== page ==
SOC 1 vs SOC 2: What's the Difference?

SOC 1 vs SOC 2: What's the Difference?

Keeping up with the constantly evolving compliance landscape can be demanding, especially if you’re relying entirely fully on in-house resources to conduct IT security assessments. That said, it’s important to view compliance not as a burden but as a competitive advantage that can earn you more lucrative contracts and help to retain existing ones.

SOC 1 compliance was developed with accounting firms in mind to standardize internal controls over financial reporting (ICFR). Building on that, SOC 2 also revolves around trust service principles and has become necessary for any service provider that stores or transmits customer data. Still, both are important audits in today's age of cloud computing. 

Service Organization Controls (SOC)

SOC stands for service organization controls and focuses on those internal controls that are necessary for an audit.

It's easy to confuse the two types of audits because both frameworks were developed by the American Institute of Certified Public Accountants (AICPA) to verify the various technical controls and policies. While their foundations are both based on service organization controls, they differ in terms of focus. 

Each SOC audit has a different focus. SOC 1 considers internal control over financial reporting, while SOC 2 considers how you protect customer data. However, both provide critical insight into your technical and operational environment while offering trust and transparency to stakeholders and clients.

soc 1 vs soc 2_infographic_transparentWhat's the Difference Between SOC 1 and SOC 2?

As you've just read, the SOC reports differ by focus area. SOC 1 focuses on accountability in financial operations, specifically considering internal control over financial reporting. An evolution of the earlier SAS 70 auditing standards, SOC 1 looks at an organization’s internal control over financial reports to ensure that controls are designed and operating optimally, so they don’t negatively impact financial statements.

In contrast, SOC 2 is a complete framework that turns the focus externally, meaning it looks at how you secure your customer data. Initially introduced in response to the rapid rise in cloud computing, SOC 2 revolves around five key areas known as the Trust Services Criteria:

  1. Security,
  2. Availability,
  3. Processing Integrity,
  4. Confidentiality, and
  5. Privacy.

Both SOC 1 and SOC 2 audits come in two forms:

Type 1 focuses on the status of your policies and processes at a given moment in time while Type 2 focuses on how effective those policies are over a given time period (at least six months).

Do I Need a SOC 1 Audit?

If there’s a single word that sums up why you need a SOC 1 audit, it’s trust. Customers are more careful than ever about whom they do business with, and they demand transparency and accountability. Achieving SOC 1 compliance validates your efforts to maintain internal controls over financial reporting to the highest standard.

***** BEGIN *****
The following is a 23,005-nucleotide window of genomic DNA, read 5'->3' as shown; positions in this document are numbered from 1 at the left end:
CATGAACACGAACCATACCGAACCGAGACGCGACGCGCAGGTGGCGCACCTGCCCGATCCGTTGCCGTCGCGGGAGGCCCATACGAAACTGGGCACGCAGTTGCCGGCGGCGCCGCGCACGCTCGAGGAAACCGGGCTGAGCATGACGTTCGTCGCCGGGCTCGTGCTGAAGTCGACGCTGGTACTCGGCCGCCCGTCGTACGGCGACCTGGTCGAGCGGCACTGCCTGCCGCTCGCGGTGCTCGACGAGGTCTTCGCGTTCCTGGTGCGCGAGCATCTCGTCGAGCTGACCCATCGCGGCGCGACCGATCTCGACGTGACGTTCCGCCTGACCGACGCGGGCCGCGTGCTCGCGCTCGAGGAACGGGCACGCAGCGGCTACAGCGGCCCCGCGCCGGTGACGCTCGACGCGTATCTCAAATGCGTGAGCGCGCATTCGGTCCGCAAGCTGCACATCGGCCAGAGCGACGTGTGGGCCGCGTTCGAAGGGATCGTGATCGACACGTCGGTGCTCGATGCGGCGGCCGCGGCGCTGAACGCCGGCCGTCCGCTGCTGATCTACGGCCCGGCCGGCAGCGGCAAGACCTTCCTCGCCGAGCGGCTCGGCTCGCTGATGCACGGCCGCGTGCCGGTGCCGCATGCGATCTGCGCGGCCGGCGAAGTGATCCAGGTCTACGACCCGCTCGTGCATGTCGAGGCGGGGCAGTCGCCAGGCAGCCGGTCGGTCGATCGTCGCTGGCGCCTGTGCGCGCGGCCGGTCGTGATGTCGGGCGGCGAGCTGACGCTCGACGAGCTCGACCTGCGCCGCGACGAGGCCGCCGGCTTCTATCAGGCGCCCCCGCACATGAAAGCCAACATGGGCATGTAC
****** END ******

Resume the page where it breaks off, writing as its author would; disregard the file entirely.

Almost any service organization can benefit from becoming SOC 1 compliant, despite its origins being with accounting firms and departments. However, SOC 1 is a necessity for service providers in areas like payroll processing and other financial institutions. It’s also a requirement for achieving compliance with the Sarbanes-Oxley Act (SOX).

Do I Need a SOC 2 Audit?

In many ways, SOC 2 has greater reach than SOC 1 since it applies to any company that stores or transmits customer data. As such, it has become necessary for service providers like SaaS businesses and other cloud companies to follow. Even if your organization doesn’t process financial data, it will still need to achieve SOC 2 compliance.

Further reading: What is SOC 2 compliance, and why do you need it for your business?



SOC 2 validates your efforts to protect client data. This goes beyond financial data and includes all personally identifiable data. SOC 2 also requires the implementation of a long-term IT security strategy to protect your systems against new and emerging threats. In addition to security, the SOC 2 framework covers service availability and processing integrity to ensure smooth operations of your critical services.

Now, Do I Also Need a SOC 3 Report?!

You may have heard of the SOC 3 report, which is similar to the SOC 2 report, with the main exception being that it’s designed for general use. SOC 3 reports don’t contain any confidential information about your operational or technical environment, so service firms can use them as marketing collateral to give to their prospective companies.

The IT Security Assessment

Being proactive is key to achieving and maintaining compliance, as well as a high standard of information security and privacy. It all starts with an IT security assessment, which will take a comprehensive view of your security processes and controls and identify potential issues. This will help you continuously improve your security posture and prepare you to pass your SOC audit.

Charles IT provides expert IT security assessments and guidance to ensure your business is ready for the next generation of cyber threats. Book a call today to schedule your assessment!


Editor's Note: This post was originally published in January 2021 and has been updated for accuracy and comprehensiveness. 

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